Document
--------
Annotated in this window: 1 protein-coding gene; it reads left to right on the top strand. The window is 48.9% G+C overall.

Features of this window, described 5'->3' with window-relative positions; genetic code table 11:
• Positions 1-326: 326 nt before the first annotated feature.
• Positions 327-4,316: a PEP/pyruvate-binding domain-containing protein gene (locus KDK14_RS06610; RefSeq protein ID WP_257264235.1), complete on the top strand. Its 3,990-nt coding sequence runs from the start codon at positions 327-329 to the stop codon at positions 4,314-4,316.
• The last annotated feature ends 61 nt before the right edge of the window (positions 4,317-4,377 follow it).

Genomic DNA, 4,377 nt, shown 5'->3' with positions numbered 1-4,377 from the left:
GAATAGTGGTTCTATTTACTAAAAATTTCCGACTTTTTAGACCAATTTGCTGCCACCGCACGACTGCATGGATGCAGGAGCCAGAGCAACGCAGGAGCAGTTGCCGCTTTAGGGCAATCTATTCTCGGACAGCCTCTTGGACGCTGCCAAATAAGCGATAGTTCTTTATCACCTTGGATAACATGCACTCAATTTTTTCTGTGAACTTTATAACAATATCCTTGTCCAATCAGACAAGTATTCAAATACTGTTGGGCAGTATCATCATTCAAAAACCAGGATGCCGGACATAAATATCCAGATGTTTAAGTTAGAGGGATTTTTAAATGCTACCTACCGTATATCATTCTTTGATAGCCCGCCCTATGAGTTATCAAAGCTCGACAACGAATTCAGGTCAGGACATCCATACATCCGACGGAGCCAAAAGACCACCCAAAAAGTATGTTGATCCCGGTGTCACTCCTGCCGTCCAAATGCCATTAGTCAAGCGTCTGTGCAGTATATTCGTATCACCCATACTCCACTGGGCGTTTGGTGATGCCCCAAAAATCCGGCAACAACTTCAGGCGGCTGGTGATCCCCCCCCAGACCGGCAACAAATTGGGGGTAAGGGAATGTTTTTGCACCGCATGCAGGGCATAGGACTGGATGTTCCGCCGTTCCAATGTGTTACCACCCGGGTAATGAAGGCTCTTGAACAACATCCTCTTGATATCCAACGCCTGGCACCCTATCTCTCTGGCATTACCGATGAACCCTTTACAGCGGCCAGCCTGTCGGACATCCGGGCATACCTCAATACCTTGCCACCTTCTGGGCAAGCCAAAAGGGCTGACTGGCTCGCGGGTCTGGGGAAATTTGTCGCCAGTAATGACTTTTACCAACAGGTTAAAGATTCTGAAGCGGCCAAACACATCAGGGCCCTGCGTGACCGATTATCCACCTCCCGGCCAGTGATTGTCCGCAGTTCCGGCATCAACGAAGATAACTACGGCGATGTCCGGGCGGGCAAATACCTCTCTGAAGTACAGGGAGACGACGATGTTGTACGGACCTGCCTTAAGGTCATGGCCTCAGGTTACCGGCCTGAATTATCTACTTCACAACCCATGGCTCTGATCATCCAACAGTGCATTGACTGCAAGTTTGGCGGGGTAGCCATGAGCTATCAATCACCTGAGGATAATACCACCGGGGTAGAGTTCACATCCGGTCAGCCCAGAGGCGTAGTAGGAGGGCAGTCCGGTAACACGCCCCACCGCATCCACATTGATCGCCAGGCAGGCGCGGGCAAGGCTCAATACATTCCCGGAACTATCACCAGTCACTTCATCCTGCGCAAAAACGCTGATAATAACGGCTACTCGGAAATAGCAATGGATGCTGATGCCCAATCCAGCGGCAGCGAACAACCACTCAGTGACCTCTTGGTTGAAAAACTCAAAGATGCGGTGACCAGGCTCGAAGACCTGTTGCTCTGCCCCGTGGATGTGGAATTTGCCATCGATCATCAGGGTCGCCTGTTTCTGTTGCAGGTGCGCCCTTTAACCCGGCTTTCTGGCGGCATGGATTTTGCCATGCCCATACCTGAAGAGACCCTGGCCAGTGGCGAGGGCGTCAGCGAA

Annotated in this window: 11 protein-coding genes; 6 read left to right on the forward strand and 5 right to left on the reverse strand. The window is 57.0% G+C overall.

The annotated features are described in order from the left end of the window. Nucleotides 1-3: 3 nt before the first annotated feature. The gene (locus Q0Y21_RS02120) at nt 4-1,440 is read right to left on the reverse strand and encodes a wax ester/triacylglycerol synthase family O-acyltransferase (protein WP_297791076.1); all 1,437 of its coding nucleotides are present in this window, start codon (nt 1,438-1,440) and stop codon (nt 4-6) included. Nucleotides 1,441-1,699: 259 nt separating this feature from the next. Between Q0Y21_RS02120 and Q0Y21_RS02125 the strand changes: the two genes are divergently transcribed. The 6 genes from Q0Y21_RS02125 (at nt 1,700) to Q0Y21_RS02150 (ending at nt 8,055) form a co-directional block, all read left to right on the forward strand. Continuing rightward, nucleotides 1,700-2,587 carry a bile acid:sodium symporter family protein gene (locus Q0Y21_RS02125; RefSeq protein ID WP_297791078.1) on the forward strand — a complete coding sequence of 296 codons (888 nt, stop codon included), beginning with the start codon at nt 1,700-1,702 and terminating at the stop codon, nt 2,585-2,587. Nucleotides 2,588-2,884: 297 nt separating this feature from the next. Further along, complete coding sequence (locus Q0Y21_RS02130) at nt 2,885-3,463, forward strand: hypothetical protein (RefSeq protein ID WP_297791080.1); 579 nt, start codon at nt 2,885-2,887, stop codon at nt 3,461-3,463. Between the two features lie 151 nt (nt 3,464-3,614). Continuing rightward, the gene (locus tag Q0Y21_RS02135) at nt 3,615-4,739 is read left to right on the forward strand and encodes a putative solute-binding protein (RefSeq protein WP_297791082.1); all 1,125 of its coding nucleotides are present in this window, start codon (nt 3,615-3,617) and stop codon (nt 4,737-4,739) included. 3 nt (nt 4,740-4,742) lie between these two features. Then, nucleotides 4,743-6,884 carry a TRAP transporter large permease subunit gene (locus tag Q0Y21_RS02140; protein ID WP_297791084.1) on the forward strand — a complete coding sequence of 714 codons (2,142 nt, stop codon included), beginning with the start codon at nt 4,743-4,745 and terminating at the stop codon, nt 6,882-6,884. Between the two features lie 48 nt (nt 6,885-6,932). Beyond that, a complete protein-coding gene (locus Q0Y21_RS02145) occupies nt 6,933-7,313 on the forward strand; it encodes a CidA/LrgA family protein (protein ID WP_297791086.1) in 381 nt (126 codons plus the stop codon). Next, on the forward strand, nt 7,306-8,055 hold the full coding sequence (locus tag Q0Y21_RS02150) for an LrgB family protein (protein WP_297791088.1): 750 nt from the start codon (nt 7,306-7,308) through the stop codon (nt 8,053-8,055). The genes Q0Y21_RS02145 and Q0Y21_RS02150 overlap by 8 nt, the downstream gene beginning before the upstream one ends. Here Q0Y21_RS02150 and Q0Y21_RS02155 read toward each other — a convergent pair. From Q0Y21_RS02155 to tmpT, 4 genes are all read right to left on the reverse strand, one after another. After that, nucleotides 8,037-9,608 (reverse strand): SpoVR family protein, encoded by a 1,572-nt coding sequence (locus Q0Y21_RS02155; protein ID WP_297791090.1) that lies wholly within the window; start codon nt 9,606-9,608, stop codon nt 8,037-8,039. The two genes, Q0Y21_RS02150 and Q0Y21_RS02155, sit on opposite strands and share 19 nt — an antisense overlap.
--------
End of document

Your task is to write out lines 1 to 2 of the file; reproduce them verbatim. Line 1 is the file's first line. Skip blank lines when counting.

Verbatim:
Annotated in this window: 1 protein-coding gene; it reads left to right on the top strand. The window is 48.9% G+C overall.

Features of this window, described 5'->3' with window-relative positions; genetic code table 11: